Antisemitism is extremely complex, often subtle, and different from most other types of racism in that it is generally inspired by envy.
People hate Jews because we pass under the radar (we are usually, but not always, white) and are perceived as being clever, successful, wealthy and powerful. Of course, not all Jews are all or indeed any of these things – I know plenty of poor Jews – one in five Jews in Israel lives under the poverty line – but the tropes and the conspiracy theories persist: Jews are money-grabbing; Jews control the media; Jews run the world; Jews are lizard-people; even that the Holocaust has been exaggerated or never actually happened.
And in recent years there’s been a whole new wave of political antisemitism from the Left, which plays on a dislike of Israeli government policies and the hateful distortion of the ideology of Zionism (merely the belief in the right of Jewish people to have our own homeland, like every other ethnic group) in order to attack Jews. Zionism is an integral part of Judaism and anyone who says they’re antizionist, not anti-Jewish, is either lying, deluding themselves or else extremely ignorant.
The EHRC is about to publish a report showing just how deeply antisemitism infiltrated the Labour party under Corbyn’s leadership. He claimed his issue was with the State of Israel, not Jews, but most Jews feel that arguments like this are gaslighting. Generally, if a Jewish person tells you something is antisemitic, then it’s antisemitic.
At seven years old, I had my first taste of antisemitism. While playing out in a street in Wembley, North London with my little brother, a group of children shouted at us from the opposite side of the road. “Oy, are you Jewish?” they taunted, probably recognising our Jewish primary school uniforms. I bristled. Then came the killer line: “Jews are dirty and mean.”
I can’t remember a time when I wasn’t acutely aware that some people not only dislike Jews, but want us to be obliterated from the face of the earth. Antisemitism is the original racism, known as “the oldest hatred”. Whenever and wherever Jews have lived, throughout history, we have been persecuted. My grandparents were teenage refugees from Nazi Germany, so from a very early age I knew that most of my relatives had been murdered in the Holocaust. Records show that my great-grandfather was shot into a mass grave, while my grandma’s sister and her five-year-old daughter were gassed in Auschwitz.
After the Holocaust in 1945, people – briefly – believed that antisemitism would never again never rear its ugly head in civilised societies. But that optimism was short-lived. Jew-hate has never gone away and, in the past few decades, has been increasing all over the world, especially in Europe and even in the so-called ‘tolerant’, multicultural UK. Figures released earlier this year show that the number of antisemitic hate incidents in the UK has reached a record high, with 1,805 reported in 2019.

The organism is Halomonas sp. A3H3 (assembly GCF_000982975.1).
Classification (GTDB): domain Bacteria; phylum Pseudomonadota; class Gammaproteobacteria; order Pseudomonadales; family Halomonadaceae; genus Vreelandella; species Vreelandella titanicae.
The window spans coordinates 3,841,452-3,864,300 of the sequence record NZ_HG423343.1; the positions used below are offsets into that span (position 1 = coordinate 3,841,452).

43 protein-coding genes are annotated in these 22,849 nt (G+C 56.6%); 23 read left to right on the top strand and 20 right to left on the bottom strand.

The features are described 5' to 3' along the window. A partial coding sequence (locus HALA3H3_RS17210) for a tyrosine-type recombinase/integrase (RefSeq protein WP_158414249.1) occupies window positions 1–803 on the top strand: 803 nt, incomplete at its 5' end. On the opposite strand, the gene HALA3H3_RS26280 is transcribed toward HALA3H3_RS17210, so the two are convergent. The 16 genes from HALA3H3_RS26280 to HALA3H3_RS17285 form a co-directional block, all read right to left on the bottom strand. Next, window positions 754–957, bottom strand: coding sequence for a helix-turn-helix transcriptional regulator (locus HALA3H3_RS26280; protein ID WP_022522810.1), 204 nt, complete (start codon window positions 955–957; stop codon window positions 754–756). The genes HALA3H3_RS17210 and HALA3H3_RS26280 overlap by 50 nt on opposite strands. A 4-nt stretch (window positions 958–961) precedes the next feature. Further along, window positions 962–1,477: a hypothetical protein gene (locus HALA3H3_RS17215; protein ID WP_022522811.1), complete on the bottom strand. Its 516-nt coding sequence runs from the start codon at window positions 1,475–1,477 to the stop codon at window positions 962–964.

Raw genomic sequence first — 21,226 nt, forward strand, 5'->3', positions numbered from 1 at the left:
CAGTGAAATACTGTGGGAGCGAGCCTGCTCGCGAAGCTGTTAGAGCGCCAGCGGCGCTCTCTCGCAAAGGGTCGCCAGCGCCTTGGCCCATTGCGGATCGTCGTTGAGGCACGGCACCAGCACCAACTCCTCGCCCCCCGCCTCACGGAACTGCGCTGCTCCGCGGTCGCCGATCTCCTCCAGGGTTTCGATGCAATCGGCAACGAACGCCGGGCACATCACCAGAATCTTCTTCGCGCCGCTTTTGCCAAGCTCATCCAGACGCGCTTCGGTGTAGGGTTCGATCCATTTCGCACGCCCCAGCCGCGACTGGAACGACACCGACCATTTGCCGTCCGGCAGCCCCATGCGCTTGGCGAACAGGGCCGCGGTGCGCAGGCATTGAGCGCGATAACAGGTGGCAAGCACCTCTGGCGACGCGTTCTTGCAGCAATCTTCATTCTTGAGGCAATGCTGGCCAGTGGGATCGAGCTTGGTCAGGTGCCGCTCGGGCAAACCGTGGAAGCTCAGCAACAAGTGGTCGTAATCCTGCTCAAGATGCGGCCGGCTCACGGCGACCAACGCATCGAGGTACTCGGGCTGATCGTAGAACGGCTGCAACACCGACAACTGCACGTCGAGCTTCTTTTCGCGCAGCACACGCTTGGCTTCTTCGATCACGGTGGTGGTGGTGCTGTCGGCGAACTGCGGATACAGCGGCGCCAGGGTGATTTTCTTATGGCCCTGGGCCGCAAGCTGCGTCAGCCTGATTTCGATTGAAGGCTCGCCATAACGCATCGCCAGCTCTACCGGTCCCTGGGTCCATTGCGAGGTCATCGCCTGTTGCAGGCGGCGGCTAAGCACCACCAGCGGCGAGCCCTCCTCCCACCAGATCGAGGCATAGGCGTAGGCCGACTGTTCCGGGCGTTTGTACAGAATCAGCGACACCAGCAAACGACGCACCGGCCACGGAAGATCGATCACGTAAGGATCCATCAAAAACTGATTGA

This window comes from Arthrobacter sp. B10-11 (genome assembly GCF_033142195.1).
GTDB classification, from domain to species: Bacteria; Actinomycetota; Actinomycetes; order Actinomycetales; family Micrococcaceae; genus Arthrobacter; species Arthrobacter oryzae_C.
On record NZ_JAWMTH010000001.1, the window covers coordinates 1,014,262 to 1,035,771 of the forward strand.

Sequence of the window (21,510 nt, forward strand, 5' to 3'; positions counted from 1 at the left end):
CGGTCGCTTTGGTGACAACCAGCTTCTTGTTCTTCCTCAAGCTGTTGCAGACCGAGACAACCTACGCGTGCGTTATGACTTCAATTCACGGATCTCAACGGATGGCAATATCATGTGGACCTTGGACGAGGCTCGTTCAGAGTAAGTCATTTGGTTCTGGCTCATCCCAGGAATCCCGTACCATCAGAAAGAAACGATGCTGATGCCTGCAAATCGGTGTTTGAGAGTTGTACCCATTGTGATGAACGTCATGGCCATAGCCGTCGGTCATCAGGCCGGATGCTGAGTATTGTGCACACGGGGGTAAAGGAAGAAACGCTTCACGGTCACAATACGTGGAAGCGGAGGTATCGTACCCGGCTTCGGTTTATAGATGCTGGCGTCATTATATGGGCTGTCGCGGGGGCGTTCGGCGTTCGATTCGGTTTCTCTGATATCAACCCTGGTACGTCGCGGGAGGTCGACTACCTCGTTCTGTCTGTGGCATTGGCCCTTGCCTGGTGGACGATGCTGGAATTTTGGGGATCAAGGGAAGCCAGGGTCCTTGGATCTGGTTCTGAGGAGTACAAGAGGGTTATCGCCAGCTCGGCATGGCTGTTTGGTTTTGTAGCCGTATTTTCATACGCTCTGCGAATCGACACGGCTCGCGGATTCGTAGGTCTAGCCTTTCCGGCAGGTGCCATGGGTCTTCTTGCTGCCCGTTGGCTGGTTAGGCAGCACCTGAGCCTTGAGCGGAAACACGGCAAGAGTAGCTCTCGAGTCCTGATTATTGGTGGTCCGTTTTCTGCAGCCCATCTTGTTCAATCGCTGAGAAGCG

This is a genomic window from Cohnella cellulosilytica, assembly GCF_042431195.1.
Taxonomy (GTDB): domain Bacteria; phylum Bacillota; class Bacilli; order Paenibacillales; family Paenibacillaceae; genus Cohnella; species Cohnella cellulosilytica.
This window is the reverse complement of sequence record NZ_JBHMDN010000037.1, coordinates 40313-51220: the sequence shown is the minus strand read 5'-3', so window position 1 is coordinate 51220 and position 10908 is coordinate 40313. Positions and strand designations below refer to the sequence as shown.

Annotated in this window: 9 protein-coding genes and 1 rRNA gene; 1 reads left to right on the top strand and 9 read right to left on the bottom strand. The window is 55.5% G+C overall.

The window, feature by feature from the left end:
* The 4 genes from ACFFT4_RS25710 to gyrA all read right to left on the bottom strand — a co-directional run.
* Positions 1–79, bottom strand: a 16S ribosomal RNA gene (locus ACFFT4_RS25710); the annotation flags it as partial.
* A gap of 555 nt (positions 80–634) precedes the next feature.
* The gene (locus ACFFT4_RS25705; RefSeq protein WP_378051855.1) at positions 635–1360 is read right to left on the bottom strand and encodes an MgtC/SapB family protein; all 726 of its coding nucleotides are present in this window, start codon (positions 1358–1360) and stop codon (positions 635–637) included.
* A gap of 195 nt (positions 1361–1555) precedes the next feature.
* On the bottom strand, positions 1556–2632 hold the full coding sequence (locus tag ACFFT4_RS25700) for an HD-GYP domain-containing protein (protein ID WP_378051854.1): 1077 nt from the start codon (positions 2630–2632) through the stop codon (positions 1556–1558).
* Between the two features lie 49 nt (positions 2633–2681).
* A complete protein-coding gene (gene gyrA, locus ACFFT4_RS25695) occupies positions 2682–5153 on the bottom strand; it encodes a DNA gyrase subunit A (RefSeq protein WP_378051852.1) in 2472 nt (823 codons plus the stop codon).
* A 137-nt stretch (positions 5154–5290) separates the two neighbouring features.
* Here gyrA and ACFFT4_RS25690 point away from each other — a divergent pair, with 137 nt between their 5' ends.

Whether from the left of the right, antisemitism, like all racism, is about ignorance. Once, in a taxi queue at Kings Cross station, I saw a gang of yobs abusing a family of traditionally-dressed, ultra-orthodox Jews. When I told them to stop, they asked why I cared. “Because I’m Jewish too,” I replied, perhaps foolishly. They stared at my leather jacket and jeans, and said, “Well you’re not like them.”
On another occasion, aged 39, I was sitting on a bench on the Promenade in Nice, France, on a sunny Sunday afternoon, when a middle-aged man sat down next to me, uncomfortably close. “Juden,” he spat – the German word for Jew – and then tried to grope me. With my dark curly hair and big nose, he had decided I looked stereotypically Jewish. As I clambered up, shocked, he said in French: “Hitler didn’t finish his job properly.” Now afraid for my life, I started to run, but he followed close behind, until I lost him in the safety of a cafe. Afterwards, I shook for hours.
A large proportion of contemporary antisemitism is to be found not on the streets, but online. On social media I have been told variously that “the problem with you Jews is that you believe you are the chosen people and you should learn to act like everyone else”, and “the Jews in Israel should all go back to where they came from”. One charming woman also told me, “Try not to get gassed.” The social media companies rarely take these comments down.
Antisemitism is so ingrained in society that I have even experienced it from friends and lovers, who are unaware that their preconceptions about Jews are prejudice, not fact. And I’ve spent my whole life making a conscious effort to be generous, so that nobody can accuse me of being a tight Jew, giving needy friends money, always insisting on splitting the bill, making sure I don’t seem materialistic.
Five years ago, I gave birth to a beautiful daughter. Sometimes, I look at her and wonder: how can people hate you just because you’re Jewish, just because you exist? How do I tell her about antisemitism? And when? Like every other Jewish parent before me, I wish that my daughter could grow up in a world where there is no more antisemitism. It’s a naive hope. In the meantime, all I can do is talk about the problem and try to educate people.